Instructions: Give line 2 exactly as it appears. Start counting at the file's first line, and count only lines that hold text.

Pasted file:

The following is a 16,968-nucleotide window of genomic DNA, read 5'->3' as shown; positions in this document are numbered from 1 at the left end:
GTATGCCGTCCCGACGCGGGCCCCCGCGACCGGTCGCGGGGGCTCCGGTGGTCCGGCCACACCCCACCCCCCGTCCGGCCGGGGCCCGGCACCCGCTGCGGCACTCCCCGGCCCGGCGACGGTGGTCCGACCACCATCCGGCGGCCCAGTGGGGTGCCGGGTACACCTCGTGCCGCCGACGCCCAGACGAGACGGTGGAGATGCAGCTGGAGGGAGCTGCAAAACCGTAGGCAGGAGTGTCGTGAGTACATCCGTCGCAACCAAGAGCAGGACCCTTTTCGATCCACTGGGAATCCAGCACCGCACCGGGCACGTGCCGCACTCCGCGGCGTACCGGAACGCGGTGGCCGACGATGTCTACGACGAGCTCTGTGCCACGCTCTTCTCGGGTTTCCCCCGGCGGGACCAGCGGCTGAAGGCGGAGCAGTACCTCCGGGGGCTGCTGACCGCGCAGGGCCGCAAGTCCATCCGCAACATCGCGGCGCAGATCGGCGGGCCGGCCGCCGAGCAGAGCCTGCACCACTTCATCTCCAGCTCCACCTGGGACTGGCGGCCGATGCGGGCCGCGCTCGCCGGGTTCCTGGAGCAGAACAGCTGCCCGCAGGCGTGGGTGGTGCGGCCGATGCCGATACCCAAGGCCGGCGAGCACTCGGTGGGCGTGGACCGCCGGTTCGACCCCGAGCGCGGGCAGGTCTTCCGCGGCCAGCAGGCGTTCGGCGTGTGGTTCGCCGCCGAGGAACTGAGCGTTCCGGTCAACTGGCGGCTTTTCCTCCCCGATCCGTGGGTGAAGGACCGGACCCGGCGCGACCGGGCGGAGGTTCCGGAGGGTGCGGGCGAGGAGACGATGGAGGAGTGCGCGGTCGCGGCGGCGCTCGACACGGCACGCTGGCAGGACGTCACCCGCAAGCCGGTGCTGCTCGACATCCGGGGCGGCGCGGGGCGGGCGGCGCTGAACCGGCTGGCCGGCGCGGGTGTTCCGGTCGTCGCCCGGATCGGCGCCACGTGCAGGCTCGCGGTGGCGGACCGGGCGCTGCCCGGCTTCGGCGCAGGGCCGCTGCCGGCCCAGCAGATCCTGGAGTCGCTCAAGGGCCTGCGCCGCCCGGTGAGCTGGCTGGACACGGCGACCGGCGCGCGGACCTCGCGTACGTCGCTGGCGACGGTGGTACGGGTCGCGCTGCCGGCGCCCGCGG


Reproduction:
GTATGCCGTCCCGACGCGGGCCCCCGCGACCGGTCGCGGGGGCTCCGGTGGTCCGGCCACACCCCACCCCCCGTCCGGCCGGGGCCCGGCACCCGCTGCGGCACTCCCCGGCCCGGCGACGGTGGTCCGACCACCATCCGGCGGCCCAGTGGGGTGCCGGGTACACCTCGTGCCGCCGACGCCCAGACGAGACGGTGGAGATGCAGCTGGAGGGAGCTGCAAAACCGTAGGCAGGAGTGTCGTGAGTACATCCGTCGCAACCAAGAGCAGGACCCTTTTCGATCCACTGGGAATCCAGCACCGCACCGGGCACGTGCCGCACTCCGCGGCGTACCGGAACGCGGTGGCCGACGATGTCTACGACGAGCTCTGTGCCACGCTCTTCTCGGGTTTCCCCCGGCGGGACCAGCGGCTGAAGGCGGAGCAGTACCTCCGGGGGCTGCTGACCGCGCAGGGCCGCAAGTCCATCCGCAACATCGCGGCGCAGATCGGCGGGCCGGCCGCCGAGCAGAGCCTGCACCACTTCATCTCCAGCTCCACCTGGGACTGGCGGCCGATGCGGGCCGCGCTCGCCGGGTTCCTGGAGCAGAACAGCTGCCCGCAGGCGTGGGTGGTGCGGCCGATGCCGATACCCAAGGCCGGCGAGCACTCGGTGGGCGTGGACCGCCGGTTCGACCCCGAGCGCGGGCAGGTCTTCCGCGGCCAGCAGGCGTTCGGCGTGTGGTTCGCCGCCGAGGAACTGAGCGTTCCGGTCAACTGGCGGCTTTTCCTCCCCGATCCGTGGGTGAAGGACCGGACCCGGCGCGACCGGGCGGAGGTTCCGGAGGGTGCGGGCGAGGAGACGATGGAGGAGTGCGCGGTCGCGGCGGCGCTCGACACGGCACGCTGGCAGGACGTCACCCGCAAGCCGGTGCTGCTCGACATCCGGGGCGGCGCGGGGCGGGCGGCGCTGAACCGGCTGGCCGGCGCGGGTGTTCCGGTCGTCGCCCGGATCGGCGCCACGTGCAGGCTCGCGGTGGCGGACCGGGCGCTGCCCGGCTTCGGCGCAGGGCCGCTGCCGGCCCAGCAGATCCTGGAGTCGCTCAAGGGCCTGCGCCGCCCGGTGAGCTGGCTGGACACGGCGACCGGCGCGCGGACCTCGCGTACGTCGCTGGCGACGGTGGTACGGGTCGCGCTGCCGGCGCCCGCGG